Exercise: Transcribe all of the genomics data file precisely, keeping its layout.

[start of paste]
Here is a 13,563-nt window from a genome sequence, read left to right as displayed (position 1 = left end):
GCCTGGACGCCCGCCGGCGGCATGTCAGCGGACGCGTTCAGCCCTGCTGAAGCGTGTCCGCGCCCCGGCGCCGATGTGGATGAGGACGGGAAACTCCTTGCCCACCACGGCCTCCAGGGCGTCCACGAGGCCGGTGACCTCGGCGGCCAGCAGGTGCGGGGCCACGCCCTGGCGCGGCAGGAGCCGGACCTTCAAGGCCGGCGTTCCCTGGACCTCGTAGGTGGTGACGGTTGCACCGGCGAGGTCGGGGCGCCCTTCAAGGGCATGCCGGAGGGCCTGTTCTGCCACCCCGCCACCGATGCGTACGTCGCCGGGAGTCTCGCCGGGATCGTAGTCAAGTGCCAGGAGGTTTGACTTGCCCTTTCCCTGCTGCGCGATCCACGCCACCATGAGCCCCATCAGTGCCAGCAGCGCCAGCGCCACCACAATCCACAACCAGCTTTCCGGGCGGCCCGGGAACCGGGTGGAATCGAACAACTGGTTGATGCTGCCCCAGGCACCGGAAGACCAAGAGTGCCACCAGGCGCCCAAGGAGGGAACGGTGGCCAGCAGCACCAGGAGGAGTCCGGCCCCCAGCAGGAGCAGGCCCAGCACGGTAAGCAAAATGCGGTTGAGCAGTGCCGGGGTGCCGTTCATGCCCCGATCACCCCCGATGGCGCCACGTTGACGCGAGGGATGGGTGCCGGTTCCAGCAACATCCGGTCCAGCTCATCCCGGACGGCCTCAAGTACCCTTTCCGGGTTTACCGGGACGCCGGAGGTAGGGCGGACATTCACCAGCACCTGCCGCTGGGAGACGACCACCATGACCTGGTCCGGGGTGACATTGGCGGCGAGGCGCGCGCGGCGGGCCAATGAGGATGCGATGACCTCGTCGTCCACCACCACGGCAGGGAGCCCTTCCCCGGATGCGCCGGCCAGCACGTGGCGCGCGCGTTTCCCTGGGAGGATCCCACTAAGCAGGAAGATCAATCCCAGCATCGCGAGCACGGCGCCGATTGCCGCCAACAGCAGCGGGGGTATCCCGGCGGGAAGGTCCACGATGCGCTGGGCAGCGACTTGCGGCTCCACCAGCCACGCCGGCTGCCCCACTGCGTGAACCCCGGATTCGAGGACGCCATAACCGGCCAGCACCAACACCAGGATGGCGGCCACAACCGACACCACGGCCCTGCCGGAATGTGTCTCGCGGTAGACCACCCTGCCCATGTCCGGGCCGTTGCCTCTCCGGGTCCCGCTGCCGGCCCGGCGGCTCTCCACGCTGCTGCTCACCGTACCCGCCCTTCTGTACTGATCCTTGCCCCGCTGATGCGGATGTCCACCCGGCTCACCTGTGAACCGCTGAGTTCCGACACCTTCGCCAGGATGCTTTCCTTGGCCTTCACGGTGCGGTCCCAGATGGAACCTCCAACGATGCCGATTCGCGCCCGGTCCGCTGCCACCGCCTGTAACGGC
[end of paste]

Here is a 13,563-nt window from a genome sequence, read left to right as displayed (position 1 = left end):
GCCTGGACGCCCGCCGGCGGCATGTCAGCGGACGCGTTCAGCCCTGCTGAAGCGTGTCCGCGCCCCGGCGCCGATGTGGATGAGGACGGGAAACTCCTTGCCCACCACGGCCTCCAGGGCGTCCACGAGGCCGGTGACCTCGGCGGCCAGCAGGTGCGGGGCCACGCCCTGGCGCGGCAGGAGCCGGACCTTCAAGGCCGGCGTTCCCTGGACCTCGTAGGTGGTGACGGTTGCACCGGCGAGGTCGGGGCGCCCTTCAAGGGCATGCCGGAGGGCCTGTTCTGCCACCCCGCCACCGATGCGTACGTCGCCGGGAGTCTCGCCGGGATCGTAGTCAAGTGCCAGGAGGTTTGACTTGCCCTTTCCCTGCTGCGCGATCCACGCCACCATGAGCCCCATCAGTGCCAGCAGCGCCAGCGCCACCACAATCCACAACCAGCTTTCCGGGCGGCCCGGGAACCGGGTGGAATCGAACAACTGGTTGATGCTGCCCCAGGCACCGGAAGACCAAGAGTGCCACCAGGCGCCCAAGGAGGGAACGGTGGCCAGCAGCACCAGGAGGAGTCCGGCCCCCAGCAGGAGCAGGCCCAGCACGGTAAGCAAAATGCGGTTGAGCAGTGCCGGGGTGCCGTTCATGCCCCGATCACCCCCGATGGCGCCACGTTGACGCGAGGGATGGGTGCCGGTTCCAGCAACATCCGGTCCAGCTCATCCCGGACGGCCTCAAGTACCCTTTCCGGGTTTACCGGGACGCCGGAGGTAGGGCGGACATTCACCAGCACCTGCCGCTGGGAGACGACCACCATGACCTGGTCCGGGGTGACATTGGCGGCGAGGCGCGCGCGGCGGGCCAATGAGGATGCGATGACCTCGTCGTCCACCACCACGGCAGGGAGCCCTTCCCCGGATGCGCCGGCCAGCACGTGGCGCGCGCGTTTCCCTGGGAGGATCCCACTAAGCAGGAAGATCAATCCCAGCATCGCGAGCACGGCGCCGATTGCCGCCAACAGCAGCGGGGGTATCCCGGCGGGAAGGTCCACGATGCGCTGGGCAGCGACTTGCGGCTCCACCAGCCACGCCGGCTGCCCCACTGCGTGAACCCCGGATTCGAGGACGCCATAACCGGCCAGCACCAACACCAGGATGGCGGCCACAACCGACACCACGGCCCTGCCGGAATGTGTCTCGCGGTAGACCACCCTGCCCATGTCCGGGCCGTTGCCTCTCCGGGTCCCGCTGCCGGCCCGGCGGCTCTCCACGCTGCTGCTCACCGTACCCGCCCTTCTGTACTGATCCTTGCCCCGCTGATGCGGATGTCCACCCGGCTCACCTGTGAACCGCTGAGTTCCGACACCTTCGCCAGGATGCTTTCCTTGGCCTTCACGGTGCGGTCCCAGATGGAACCTCCAACGATGCCGATTCGCGCCCGGTCCGCTGCCACCGCCTGTAACGGC